Color photo of a bald eagle perched on a branch, preparing to take flight, with mountains in the background

Enlarge / Bald eages are another success story for the ESA; they came off the threatened list in 2007, half a century after the US nearly lost its national bird to hunting, habitat loss, and the pesticide DDT, which made their eggshells too thin to survive incubation. (credit: By Andy Morffew, CC BY 2.0, https://commons.wikimedia.org/w/index.php?curid=61980497)

After two years of review and revision, the US Fish and Wildlife Service announced a set of changes to the regulations that spell out how it will implement parts of the Endangered Species Act. The changes focus on how officials should decide whether to list a species as endangered or threatened, what kind of protections threatened species should receive, and how officials will decide which areas of habitat to protect.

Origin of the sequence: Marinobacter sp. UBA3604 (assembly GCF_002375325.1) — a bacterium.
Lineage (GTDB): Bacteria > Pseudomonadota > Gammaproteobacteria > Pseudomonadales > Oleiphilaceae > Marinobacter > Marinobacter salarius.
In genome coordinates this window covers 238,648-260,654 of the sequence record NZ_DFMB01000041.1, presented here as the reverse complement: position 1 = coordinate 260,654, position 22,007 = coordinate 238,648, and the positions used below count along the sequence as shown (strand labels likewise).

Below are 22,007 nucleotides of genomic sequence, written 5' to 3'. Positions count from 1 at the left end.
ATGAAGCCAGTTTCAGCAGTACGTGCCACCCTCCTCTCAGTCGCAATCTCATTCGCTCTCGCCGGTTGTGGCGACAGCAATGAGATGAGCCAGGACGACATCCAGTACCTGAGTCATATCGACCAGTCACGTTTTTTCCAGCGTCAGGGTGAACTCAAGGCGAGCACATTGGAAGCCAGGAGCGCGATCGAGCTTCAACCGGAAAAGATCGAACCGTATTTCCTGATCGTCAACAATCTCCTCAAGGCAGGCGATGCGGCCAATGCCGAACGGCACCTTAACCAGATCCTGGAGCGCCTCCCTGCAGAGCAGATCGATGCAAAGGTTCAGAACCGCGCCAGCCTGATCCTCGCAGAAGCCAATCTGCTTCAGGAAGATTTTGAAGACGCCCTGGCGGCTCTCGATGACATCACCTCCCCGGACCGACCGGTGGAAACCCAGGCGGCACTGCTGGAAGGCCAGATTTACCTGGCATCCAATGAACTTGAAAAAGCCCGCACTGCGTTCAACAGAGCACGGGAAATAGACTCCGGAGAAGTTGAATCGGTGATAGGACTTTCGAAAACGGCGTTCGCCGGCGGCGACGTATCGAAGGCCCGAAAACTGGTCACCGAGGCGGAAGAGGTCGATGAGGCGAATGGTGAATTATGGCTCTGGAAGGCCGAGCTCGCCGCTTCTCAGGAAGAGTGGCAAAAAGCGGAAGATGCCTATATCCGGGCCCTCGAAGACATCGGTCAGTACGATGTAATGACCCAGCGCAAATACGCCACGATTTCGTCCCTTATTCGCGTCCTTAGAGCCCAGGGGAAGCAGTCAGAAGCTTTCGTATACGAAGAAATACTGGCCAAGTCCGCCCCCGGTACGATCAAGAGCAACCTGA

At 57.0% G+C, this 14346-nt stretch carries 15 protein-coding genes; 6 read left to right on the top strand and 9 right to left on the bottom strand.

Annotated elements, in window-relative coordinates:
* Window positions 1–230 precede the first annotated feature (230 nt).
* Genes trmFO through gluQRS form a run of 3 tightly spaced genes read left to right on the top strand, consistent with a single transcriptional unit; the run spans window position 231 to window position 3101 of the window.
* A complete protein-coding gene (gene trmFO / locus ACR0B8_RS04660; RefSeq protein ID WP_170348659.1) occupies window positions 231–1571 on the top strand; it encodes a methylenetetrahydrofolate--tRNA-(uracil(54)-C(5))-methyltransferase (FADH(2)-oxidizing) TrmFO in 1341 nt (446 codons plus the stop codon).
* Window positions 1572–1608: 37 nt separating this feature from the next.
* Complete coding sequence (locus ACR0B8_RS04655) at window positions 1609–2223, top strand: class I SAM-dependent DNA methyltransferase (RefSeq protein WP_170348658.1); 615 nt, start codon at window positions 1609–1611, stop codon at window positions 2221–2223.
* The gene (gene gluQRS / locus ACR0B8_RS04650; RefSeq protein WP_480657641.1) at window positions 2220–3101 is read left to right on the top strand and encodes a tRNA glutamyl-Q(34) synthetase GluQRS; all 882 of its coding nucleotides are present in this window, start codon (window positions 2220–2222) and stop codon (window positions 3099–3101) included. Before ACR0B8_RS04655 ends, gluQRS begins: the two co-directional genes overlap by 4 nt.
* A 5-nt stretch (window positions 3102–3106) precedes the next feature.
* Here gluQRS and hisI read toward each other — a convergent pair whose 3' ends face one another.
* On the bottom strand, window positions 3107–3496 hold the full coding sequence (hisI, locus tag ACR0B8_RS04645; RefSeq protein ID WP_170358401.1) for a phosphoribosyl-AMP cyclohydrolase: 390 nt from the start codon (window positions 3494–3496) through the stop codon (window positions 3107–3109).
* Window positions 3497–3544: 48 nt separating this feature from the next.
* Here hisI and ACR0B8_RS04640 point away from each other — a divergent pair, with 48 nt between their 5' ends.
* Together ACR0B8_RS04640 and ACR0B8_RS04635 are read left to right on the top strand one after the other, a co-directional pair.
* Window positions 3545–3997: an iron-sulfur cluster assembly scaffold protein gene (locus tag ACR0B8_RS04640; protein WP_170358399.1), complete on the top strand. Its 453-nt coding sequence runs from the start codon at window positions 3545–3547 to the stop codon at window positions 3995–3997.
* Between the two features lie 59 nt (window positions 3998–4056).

In practice, the changes may weaken the Endangered Species Act’s protections. Depending on how this and future administrations interpret the wording of the regulation, these changes could make it easier to remove species from the endangered and threatened species lists. The wording may also give officials tacit permission to dismiss climate change as an irrelevant threat to species’ survival and to consider economic factors when they’re deciding whether to protect a species.

There were many signs this was coming. The Trump administration proposed some of the revisions, including removing the phrase “without reference to economic impact,” last July. And overall, this batch of regulatory changes fits into the administration’s broader theme of eliminating regulation and rolling back environmental protections.

Read 27 remaining paragraphs | Comments

Top